Work the depths slowly
  |  First Published: August 2005

August is the most enjoyable time of the year to be out on the water and although it is the last month of Winter, the usually brisk, foggy mornings are followed by clear, warm days.

Although the fishing can be quite tough the fish are really in prime condition, especially the golden perch, with some of my largest ones caught in august.

The prime time seems to be from about 11am to 4pm as this is when the barometer, water temperature and air temperature are at their highest. Because the water is down around 12° the fishes’ metabolisms have slowed right down and it is not unusual that their food intake goes down by about as much as 90%.

Consequently they become reluctant to feed and to target them you will need to put your presentations right in their faces for as long as possible.

Good sections of our dams in which to locate fish in this cold-water scenario are adjacent to points, ridges, ledges or timber at a specific depth. The fish will be concentrating usually about the mid-water depth so if the water is 10 metres, concentrate your lures, plastics or other baits at half that depth. Remember that the fish will be moving horizontally at this depth as it usually has the correct oxygen level and temperature for their comfort zone.

With the use of a good sounder you can quite often locate these fish out in the open and then you know just how deep around the structure that you have to put your lure.

It is then a matter of counting down your lure to that depth and working it along the structure or through the water column.

Once you get your bait to the perfect depth, you have to keep it there. With a slowly- falling bait, your retrieve speed has to be slower than anything you’ve ever tried .

Just because you have your bait where the fish are doesn’t mean they’ll strike; they are not in an aggressive, feeding mood.

For this form of fishing I find a plastic grub on a very light jig or a neutrally-buoyant lure the best. You might have to change your mindset for this style of fishing but the plan is to bring the rig through at the exact depth the fish are.

If you have the bait rigged for perfect buoyancy, a very slow retrieve will keep it at that perfect depth where the fish are holding.


A lot of people have trouble slowing this retrieve down so if you can get your hands on a threadline or baitcaster reel that has a line recovery of about 22” to 24” makes it a lot easier.

Although many anglers have a tough time with the slow-down method, you will find on a Winter afternoon that your catch rate might increase with this technique.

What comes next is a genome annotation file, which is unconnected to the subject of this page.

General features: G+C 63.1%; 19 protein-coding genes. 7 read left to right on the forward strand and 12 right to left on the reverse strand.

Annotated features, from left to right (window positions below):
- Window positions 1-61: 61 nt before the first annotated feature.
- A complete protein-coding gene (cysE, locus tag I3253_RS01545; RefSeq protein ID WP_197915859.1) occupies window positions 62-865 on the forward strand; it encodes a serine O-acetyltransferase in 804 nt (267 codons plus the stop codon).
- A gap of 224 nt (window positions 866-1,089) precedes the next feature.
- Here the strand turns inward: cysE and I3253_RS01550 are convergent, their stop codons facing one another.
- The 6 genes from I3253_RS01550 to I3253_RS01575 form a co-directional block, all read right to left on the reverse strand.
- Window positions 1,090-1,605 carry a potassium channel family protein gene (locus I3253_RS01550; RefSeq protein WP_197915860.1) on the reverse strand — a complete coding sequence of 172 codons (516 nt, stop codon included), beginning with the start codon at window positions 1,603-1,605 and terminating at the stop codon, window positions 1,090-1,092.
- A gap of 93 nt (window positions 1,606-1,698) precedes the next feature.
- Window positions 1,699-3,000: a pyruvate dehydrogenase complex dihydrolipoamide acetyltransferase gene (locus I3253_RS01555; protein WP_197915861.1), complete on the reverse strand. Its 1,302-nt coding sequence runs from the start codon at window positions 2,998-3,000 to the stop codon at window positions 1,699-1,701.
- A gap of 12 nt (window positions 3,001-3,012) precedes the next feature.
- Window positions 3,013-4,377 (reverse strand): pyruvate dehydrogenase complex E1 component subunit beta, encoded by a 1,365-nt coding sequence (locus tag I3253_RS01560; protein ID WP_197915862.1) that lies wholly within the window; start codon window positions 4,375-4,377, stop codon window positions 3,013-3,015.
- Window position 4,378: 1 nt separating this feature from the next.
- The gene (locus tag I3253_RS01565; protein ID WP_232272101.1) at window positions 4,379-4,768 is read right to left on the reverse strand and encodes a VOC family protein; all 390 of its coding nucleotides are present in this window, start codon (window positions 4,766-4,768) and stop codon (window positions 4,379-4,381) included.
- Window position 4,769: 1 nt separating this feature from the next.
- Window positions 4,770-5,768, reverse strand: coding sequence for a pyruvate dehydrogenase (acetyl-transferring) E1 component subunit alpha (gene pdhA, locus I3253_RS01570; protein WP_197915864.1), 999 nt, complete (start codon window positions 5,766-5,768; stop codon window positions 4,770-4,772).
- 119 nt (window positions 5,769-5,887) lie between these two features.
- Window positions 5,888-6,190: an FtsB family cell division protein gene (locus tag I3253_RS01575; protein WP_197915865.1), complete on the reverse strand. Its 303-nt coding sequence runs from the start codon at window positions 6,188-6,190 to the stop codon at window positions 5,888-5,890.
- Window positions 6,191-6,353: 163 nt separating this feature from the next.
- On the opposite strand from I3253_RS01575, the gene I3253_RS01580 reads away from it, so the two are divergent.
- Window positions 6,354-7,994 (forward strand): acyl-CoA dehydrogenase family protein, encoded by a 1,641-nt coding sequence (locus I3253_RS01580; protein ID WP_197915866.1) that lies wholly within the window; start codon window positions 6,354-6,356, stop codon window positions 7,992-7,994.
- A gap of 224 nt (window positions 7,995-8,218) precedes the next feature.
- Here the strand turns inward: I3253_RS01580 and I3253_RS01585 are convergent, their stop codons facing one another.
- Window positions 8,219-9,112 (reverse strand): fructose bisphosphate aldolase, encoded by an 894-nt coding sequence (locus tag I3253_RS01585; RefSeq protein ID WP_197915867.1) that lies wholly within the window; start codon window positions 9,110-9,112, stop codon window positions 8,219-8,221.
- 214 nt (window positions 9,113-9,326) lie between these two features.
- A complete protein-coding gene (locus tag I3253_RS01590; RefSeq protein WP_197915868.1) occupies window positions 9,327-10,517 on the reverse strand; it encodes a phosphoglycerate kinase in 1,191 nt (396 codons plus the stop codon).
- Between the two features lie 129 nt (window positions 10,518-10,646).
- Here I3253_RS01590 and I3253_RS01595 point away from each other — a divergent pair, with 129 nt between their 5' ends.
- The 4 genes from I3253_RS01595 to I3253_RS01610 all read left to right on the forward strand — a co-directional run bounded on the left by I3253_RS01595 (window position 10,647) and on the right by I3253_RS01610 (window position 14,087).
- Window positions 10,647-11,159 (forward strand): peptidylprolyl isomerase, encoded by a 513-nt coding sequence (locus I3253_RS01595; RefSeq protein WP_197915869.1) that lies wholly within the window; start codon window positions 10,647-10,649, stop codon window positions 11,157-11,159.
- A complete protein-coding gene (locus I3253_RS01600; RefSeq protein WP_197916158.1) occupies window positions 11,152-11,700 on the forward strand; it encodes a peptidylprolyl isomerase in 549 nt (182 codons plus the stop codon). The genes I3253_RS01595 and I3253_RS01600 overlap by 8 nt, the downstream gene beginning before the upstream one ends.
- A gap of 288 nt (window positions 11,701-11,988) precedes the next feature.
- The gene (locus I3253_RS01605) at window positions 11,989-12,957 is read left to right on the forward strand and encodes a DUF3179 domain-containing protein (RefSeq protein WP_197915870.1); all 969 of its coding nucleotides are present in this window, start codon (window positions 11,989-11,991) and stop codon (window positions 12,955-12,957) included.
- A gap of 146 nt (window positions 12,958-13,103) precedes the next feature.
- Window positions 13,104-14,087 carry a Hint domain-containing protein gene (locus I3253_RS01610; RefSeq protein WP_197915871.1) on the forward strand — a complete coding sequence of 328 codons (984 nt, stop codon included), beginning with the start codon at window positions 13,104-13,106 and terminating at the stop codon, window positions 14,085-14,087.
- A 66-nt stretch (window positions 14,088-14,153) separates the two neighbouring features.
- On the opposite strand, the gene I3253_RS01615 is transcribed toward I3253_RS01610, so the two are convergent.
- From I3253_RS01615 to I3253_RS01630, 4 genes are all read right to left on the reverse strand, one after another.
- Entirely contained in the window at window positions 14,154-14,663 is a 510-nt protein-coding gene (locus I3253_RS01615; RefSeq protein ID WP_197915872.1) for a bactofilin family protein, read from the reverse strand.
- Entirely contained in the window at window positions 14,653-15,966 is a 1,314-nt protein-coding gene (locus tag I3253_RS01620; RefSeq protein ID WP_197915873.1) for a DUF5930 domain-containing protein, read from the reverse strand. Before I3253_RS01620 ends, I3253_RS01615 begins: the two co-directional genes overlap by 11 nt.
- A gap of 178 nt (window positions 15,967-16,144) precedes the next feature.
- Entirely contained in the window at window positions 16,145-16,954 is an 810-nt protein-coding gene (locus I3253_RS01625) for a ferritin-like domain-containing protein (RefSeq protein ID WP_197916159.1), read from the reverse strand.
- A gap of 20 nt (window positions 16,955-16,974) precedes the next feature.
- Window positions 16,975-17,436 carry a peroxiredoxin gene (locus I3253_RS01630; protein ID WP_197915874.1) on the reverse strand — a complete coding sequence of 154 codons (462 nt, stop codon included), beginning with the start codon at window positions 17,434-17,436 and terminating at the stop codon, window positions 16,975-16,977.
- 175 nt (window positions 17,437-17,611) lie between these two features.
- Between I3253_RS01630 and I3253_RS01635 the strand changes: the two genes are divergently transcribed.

At Lake St Clare there will be some good bass around the points and structure and some smaller bass around the more open bays and adjacent to the weed.

These fish can be targeted using plastics and very light line, preferably 2kg to 3kg fluorocarbon with 1/4oz jig heads. Try using Berkley Bass minnows in smelt or Sliders in baby bass.

For those who want to spin, drop back to 1/4oz spinnerbaits or neutrally-buoyant crankbaits. If your lures are positively buoyant you can make them suspend by changing to heavier split rings and hooks or adding weight by using SuspendDots from your local tackle shop.

For the cold water I like to use lures with very tight wobbles. I like to begin with pearl, white or silver spinnerbaits and lures and if these are not working, I move to browns, oranges, blacks or blues. The St Clair golden perch have always been fond of purple Deception Shrimp lures.

The bait fishing here is a little slow in August but a worm or shrimp might do the trick.

At Lake Glenbawn the water is really cold and clear, thanks to some really good snowfalls up at the Barrington Tops. In Spring when the snow melts there should be a good influx of water into the dam.

The better fishing always comes from the back section of Glenbawn during the tail end of Winter, especially for bait anglers using worms.

Trolling along the old river bed in the upper dam using lures such as Ferralcatts and AC Invaders, and even 1/2oz spinnerbaits, is a good option. Every couple of minutes, put the engine in neutral and you’ll quite often get a hit as you take off again.

Working some of the structure using the slow methods outlined above in the upper reaches is also very productive, especially if there has been recent rain.

This month it is common to get extremely bad westerly winds, as occurred last year, forcing the cancellation of the ABT BASS round at Lake St Clair. So be very careful; these winds tend to start blowing around 10am.

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